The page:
Rideshare ballot showdown poses ‘unusual’ question
Tufts analysis breaks down complex employment fight
MASSACHUSETTS HAS A long history of putting complicated policy questions that lawmakers have been unable to resolve to a direct vote in statewide elections. This fall looks like it will be no exception, as the marquee ballot question that voters may face involves how state employment law should treat drivers for “gig” economy platforms like Uber, Lyft, and DoorDash.
As a new analysis from the Center for State Policy Analysis at Tufts University makes clear, there’s nothing simple about the question that seems destined to appear on the November ballot unless a legislative resolution of the issue is reached in the coming weeks.
The ballot question is being pushed by the big rideshare companies, who want to codify the status of drivers as independent contractors, not employees. The confusion starts with what the Tufts analysis calls the “unusual” fact that the question lacks a standard “keep the status quo” option for voters, as seen with most ballot questions.
While a “yes” vote being pushed by the big driving platform companies would set up a new structure that treats drivers as contractors, while providing a limited suite of benefits, a “no” vote doesn’t lock in their status as standard employees. Instead, it would merely allow an ongoing lawsuit to play out, in which Attorney General Maura Healey is suing Uber and Lyft, arguing their drivers must be treated as employees under current state law.
The analysis says rideshare drivers occupy a hard-to-define gray area somewhere between truly independent contractors and full-fledged employees. They are free to work as many or as few hours as they want, and can even turn down individual jobs while driving. They also are free to work for firms that are in direct competition with each other, something many of them do. At the same time, unlike true independent contractors, they cannot develop a client base of their own, independent of the app service. And they have no freedom to negotiate prices for their services, a hallmark of compensation in the world of independent contractors.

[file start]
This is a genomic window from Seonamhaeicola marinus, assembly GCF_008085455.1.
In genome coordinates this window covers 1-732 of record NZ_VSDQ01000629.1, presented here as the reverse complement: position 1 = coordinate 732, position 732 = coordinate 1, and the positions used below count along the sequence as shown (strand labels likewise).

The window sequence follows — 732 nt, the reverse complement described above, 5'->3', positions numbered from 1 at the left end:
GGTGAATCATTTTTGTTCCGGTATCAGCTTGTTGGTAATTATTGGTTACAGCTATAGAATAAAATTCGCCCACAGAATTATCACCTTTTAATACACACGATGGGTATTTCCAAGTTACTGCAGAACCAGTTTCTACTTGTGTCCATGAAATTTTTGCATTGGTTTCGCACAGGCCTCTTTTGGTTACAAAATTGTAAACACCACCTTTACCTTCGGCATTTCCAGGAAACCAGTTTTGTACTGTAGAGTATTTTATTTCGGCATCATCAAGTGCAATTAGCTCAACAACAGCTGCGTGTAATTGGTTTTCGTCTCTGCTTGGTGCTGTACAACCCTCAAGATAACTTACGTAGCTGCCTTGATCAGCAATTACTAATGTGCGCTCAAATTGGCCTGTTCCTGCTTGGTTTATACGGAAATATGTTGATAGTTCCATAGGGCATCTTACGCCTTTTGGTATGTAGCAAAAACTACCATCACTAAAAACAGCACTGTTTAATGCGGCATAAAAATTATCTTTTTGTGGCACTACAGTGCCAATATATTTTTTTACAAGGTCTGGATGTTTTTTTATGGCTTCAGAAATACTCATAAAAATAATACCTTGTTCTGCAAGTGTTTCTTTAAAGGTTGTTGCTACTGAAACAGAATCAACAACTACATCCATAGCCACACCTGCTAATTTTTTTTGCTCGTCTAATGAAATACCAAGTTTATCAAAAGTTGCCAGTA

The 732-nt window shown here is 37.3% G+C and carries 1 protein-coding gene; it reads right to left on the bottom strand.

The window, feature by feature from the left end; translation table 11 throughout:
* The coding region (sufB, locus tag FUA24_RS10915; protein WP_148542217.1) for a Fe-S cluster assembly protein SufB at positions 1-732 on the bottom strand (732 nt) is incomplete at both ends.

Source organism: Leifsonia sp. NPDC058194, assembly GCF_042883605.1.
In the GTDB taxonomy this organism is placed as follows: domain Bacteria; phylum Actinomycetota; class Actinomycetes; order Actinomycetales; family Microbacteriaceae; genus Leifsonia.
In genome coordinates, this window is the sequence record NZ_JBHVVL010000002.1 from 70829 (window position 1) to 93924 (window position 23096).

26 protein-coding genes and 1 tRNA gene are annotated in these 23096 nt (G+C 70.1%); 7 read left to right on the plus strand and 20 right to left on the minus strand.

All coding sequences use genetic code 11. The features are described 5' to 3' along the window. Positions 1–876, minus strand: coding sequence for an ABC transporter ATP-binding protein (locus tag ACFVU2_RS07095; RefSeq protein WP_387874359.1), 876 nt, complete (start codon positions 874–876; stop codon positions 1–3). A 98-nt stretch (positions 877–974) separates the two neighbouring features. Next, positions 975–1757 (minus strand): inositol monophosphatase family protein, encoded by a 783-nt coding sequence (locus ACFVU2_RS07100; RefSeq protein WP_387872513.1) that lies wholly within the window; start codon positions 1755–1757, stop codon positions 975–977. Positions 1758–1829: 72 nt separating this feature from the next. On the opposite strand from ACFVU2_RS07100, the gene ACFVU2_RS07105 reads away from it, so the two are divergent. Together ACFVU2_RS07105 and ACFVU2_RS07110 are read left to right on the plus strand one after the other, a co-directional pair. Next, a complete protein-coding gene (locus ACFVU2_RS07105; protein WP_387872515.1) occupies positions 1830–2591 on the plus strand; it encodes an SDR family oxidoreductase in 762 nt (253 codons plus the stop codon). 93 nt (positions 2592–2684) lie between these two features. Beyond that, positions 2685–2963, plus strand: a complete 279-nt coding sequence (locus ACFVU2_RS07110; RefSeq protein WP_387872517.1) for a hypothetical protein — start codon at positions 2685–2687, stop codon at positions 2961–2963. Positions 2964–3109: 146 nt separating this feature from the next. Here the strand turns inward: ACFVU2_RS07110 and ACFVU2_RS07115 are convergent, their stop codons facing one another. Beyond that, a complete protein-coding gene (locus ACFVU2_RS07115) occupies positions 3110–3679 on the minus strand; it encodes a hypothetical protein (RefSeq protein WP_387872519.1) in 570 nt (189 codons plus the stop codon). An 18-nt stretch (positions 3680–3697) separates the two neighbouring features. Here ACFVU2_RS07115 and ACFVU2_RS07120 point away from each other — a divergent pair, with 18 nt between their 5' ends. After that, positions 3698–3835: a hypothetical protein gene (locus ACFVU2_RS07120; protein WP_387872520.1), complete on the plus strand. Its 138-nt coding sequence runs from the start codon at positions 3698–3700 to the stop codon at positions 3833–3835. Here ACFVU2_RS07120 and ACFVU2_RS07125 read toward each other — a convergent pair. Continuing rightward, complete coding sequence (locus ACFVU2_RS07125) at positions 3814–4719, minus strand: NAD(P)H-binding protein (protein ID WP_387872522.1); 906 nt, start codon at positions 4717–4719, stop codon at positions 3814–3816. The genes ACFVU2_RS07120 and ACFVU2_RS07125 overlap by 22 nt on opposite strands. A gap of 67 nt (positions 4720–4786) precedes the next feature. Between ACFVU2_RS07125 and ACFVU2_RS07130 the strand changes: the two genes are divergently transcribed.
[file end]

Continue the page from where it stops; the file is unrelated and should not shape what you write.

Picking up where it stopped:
“The result has been a kind of third-way limbo, where gig drivers get the flexibility to set their own schedules but miss out on both the entrepreneurial potential of real independent contractors and the robust protections afforded to employees,” says the analysis.
The report doesn’t land firmly on the hotly debated issue of what rideshare drivers earn, pointing to studies showing drivers still earning more than $20 per hour after accounting for expenses, while saying other studies have suggested some drivers in Massachusetts net less than $5 per hour. The report says tips can boost earnings, and it allows that some drivers may underreport their earnings.
The ballot question, which is being backed by Uber and Lyft, which are expected to spend heavily on the campaign, would provide some benefits to rideshare drivers while cementing their status as independent contractors. Those benefits include a guaranteed minimum wage of $18 per hour. As the CSPA report points out, that certainly differs from the current pay structure, which has no guaranteed minimum, but it only applies when they’re actually driving a customer, not in between jobs, and it doesn’t account for things like employer-paid payroll taxes that they’ll be responsible for.
Drivers would earn sick time, and get 26 cents reimbursement per mile driven – though this is less than half the IRS approved rate of 58.5 cents per mile, and, like the minimum wage rate, only applies for miles driven with customers aboard. Drivers would get partial stipends to help buy health insurance, but only if they average 15 hours or more work per week for a particular company. That threshold, the report says, could prove tricky for drivers, many of whom split their work week among many gig companies. A driver could, the report points out, average 14 hours a week for Uber, 14 hours for Lyft, and 12 for DoorDash. He or she would not be eligible for any help buying health coverage, despite working 40 hours a week for driving platforms.The analysis says passage of the measure could lead some traditional employers to add gig drivers to their business model. Meanwhile, it characterizes a “no” vote as essentially a “bet on the attorney general’s lawsuit.” A victory by the AG, says the report, would boost the compensation package of drivers, while increasing costs to consumers and leading to some contraction of the sector.
Whatever the outcome, the analysis says, determining the status of rideshare drivers won’t settle questions about how to treat those who work in the broader gig economy. “So what’s needed is a model of rules and protections built with the gig economy in mind. And that’s not really what’s on the ballot,” it says.